I find myself Katching up with the world of Kickstarter again this week. Apparently John is at the Eurovision song contest or something, so if you see him there do give him a hug. Tell him it's from me and that the restraining order can't stop me from showing my affection by proxy. This week is SPACE WEEK, with lots of space games happening, or at least trying to happen. Only two winners, both of which were close things. Neither game seems to be set in space though. You'll have to scroll down a little more to see the space hopefuls, which include the likes of Nexus 2, Ring Runner and Blackspace.
- Featuring a game in this list doesn’t mean we endorse it. We likely haven’t played, and as such can’t say whether it will be worth your cash. That’s your call.
- Letting John know about a game (which you can do via his name at the foot of the site or on any of his articles) doesn’t mean it will definitely be included. Leaving links in the comments is a good way to let other readers know about projects, but please email John if you want them considered for the list.
- We only include games where pledges reach developers only if the target is met.
- Projects asking for fifty billion dollars, with 45c in pledges, fall off the list eventually. It gives more space for other games.
- Projects that have reached their funding get included in the Winners list, and then aren't featured in the weeks after that, to give more attention to those that are still needing the cash. Tough if you don't like it.
- While riding the Katchup, please keep your arms inside the vehicle at all times. Failure to do so will result in decapitation next Wednesday while you are sleeping.
Last week 10,000 Hours had lost $4 over a seven day period. This week it lost at least $1000 when a big backer pulled out. Drama ensued. The Tiger Sheep offices were essentially almost exactly like certain scenes from Sabotage, the Beastie Boys' video. But then it happened. It actually happened. 10,000 Hours has been funded, with $5390 raised, and I still don't know what it is.
The 10,000 hour project begins! Thanks for joining us for five years of game design!
The spectre of Molydeux is hovering somewhere around this.
Last week - "Time is almost out for this emulation of the table-top RPG experience, a way to play with friends wherever they might be. The final push has already started. Yesterday Conclave went from 53% funded to 62%, but there's going to have be a lot of activity in the next few hours for this to succeed." And what happened? More than $20,000 in less than seven hours is what happened. Nails were bitten, cider was consumed, tension was observed and leading scientists agreed that a knife might well be capable of cutting it. A dramatic finish and an inspiring one for those Kickstarters that seem to stall in the seventh inning stretch.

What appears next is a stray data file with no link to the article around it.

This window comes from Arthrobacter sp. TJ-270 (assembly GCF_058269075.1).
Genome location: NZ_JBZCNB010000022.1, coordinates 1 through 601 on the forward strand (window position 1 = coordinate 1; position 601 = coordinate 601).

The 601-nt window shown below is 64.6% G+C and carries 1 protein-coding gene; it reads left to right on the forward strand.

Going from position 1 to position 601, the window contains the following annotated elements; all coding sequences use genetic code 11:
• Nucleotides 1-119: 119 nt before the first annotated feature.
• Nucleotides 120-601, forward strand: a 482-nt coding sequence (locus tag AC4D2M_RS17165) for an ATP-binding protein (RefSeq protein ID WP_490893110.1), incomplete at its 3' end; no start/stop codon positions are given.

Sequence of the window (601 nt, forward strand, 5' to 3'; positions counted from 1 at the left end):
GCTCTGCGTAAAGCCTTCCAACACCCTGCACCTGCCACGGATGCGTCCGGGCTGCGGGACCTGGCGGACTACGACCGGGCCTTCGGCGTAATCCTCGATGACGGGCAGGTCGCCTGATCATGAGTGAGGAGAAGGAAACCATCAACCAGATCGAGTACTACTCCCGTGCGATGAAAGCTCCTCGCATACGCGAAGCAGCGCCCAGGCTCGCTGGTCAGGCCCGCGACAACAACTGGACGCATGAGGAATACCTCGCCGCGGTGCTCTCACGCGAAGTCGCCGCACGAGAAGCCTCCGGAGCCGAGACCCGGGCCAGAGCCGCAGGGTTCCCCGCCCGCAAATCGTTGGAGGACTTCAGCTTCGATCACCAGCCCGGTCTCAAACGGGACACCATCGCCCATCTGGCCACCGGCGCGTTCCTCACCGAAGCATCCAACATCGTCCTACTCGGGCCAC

Sci-fi RPG Portas Aurora: Arrival fell far short of its $25,000 goal, with less than $1,000 pledged. To stand out takes a strong theme or feature, or something concrete to show. Well, either that or a glowing CV or recognisable name. Portas Aurora didn't manage to demonstrate that it or its creator had any of those things, which isn't to say that they did't or wouldn't have done.
This is an easy one. A top-down, fast-paced, space-based RPG that has been in development for five years and needs a little push to get over the finish line. There's a video showing features and explaining why the money is needed (below) and there's an alpha demo to play as well. It's good. In fact, I'd go so far as to say it's good/10. I thought the goal was $120,000 when I first read it and was slightly anxious they might not make it in the next 44 days. It's $12,000 and with everything they've got to show, they might make it before the end of next week.
Scrumbleship's customisable voxel spaceships are coasting toward their goal but let it be noticed that they are heading toward the mid-stretch meteor storm that afflicts many a Kickstarter. Symptoms of passage can include decreased speed and a disheartening sense that the other side may be too far away to reach. The Scrumbleship is stalwart though and journeys on, setting itself more distant goals. A mere $12,000 will see AI ships added to the game. Considering the $10,000 goal will add new music and sounds, it seems $2,000 is enough for AI. That'd be a huge change to the game and would probably make it appeal to far more people, changing it from a multiplayer affair, populating the universe with police, pirates and civilians. How well would it all work? No idea. The co-op sounds ace though and that's not attached to a stretch goal: "The entire game is intended to be co-op accessible! Ships have multiple terminals, which multiple people will be able to man."
Goal: $650,000 goal